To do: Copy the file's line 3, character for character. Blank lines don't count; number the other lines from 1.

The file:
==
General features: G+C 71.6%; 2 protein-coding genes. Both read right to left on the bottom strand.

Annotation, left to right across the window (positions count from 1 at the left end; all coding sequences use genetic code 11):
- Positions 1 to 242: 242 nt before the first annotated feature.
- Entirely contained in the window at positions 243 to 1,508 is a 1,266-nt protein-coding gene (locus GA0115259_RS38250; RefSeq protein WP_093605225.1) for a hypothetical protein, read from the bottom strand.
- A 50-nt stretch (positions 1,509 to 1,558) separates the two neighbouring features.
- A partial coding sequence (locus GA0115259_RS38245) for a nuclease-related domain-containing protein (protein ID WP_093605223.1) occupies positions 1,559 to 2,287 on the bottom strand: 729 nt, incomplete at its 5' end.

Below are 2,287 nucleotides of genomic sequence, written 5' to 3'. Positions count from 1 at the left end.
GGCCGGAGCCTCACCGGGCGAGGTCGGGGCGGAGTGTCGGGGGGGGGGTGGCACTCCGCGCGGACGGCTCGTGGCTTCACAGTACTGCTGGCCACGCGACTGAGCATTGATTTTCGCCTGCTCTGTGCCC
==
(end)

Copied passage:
- Positions 1 to 242: 242 nt before the first annotated feature.